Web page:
Electrical Switches/Outlets/Drwall/Fire Hazzard

The contractor put new drywall over the old one I had. I now have about 3/4" of drywall. But all the old electrical boxes(metal) are now very recessed to the point I have to bring out the switches and outlets with spacers. THe only problem here is that now, the guts of the switchs and outlets that were before inside the metal boxes now are near the cut areas of the drywall opening.
Is this a fire hazard? Many switches spark when turned on or off.
What should I use to fire fire proof the Sheetrock around the switch or outlet? The metal boxes don't come all the way the out to protect around the Sheetrock.
Should I user silicone? Metal/foil duct tape?
Any help appreciated!!
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: The contractor put new drywall over the old one I had. ==> uMM, why? And why didn't he handle the boxes at the same time? Is that what you wanted him to do?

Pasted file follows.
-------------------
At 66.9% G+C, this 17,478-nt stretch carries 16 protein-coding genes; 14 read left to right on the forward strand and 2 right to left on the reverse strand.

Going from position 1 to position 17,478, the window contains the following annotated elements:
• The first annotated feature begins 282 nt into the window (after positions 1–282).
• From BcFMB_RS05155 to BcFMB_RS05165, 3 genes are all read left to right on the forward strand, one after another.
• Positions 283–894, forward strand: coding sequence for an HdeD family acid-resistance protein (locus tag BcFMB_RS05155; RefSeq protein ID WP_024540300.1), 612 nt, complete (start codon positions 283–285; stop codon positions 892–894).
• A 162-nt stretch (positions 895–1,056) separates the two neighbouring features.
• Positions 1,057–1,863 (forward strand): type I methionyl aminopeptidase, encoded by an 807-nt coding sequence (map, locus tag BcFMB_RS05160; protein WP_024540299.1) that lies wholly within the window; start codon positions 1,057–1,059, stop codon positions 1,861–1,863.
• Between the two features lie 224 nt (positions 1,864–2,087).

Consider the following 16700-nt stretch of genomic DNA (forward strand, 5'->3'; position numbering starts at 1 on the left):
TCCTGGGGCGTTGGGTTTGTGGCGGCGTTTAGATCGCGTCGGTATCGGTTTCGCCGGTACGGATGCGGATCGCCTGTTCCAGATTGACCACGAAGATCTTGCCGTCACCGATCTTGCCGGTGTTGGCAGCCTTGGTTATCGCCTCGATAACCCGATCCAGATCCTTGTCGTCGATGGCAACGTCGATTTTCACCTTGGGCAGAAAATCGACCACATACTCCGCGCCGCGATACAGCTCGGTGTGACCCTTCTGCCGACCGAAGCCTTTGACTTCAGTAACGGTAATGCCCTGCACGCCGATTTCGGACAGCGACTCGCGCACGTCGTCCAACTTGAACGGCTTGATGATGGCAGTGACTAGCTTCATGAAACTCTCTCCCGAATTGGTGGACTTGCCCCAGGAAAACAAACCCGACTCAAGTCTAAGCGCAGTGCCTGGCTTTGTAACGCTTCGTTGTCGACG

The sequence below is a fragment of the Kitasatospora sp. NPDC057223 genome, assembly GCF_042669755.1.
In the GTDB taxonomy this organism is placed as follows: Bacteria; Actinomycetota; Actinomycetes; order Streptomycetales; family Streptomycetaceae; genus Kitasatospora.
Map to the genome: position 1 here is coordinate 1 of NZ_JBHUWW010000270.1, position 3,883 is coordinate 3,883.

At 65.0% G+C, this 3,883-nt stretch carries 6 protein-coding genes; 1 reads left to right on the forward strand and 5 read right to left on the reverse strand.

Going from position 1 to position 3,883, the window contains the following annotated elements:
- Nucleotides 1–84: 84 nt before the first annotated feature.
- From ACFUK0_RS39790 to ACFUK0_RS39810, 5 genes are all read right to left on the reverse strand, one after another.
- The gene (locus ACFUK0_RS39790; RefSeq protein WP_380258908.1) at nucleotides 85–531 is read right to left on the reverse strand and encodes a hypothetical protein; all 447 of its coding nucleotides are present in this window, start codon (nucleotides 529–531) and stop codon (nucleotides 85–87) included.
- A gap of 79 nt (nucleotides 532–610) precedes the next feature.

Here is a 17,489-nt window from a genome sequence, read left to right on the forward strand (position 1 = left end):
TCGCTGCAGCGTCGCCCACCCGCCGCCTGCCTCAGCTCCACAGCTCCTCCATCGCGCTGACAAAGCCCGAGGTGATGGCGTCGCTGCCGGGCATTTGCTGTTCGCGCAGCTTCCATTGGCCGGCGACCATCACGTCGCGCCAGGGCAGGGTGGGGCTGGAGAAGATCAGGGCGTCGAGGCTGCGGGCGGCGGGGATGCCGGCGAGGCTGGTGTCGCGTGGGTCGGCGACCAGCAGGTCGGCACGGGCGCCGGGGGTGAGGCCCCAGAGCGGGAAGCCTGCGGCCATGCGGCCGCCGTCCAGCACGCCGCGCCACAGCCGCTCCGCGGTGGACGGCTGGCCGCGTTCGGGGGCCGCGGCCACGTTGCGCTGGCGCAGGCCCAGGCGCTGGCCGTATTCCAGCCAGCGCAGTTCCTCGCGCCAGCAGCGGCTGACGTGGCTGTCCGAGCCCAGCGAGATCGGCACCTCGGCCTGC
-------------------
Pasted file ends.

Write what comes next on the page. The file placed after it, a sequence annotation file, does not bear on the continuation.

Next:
I now have about : 3/4" of drywall. But all the old electrical boxes(metal) are now very : recessed to the point I have to bring out the switches and outlets with : spacers. THe only problem here is that now, the guts of the switchs and : outlets that were before inside the metal boxes now are near the cut : areas of the drywall opening. : : Is this a fire hazard? Many switches spark when turned on or off. : : What should I use to fire fire proof the Sheetrock around the switch or : outlet? The metal boxes don't come all the way the out to protect around : the Sheetrock. : : Should I user silicone? Metal/foil duct tape? ==> You really need to add box extenders to bring them out flush if you want the mounting to be reliable. Just pulling, say, the outlet out farther isn't the best answer by any means, IMO. I don't think that's to code either, but someone who knows more than I will be alond shortly, I'm sure.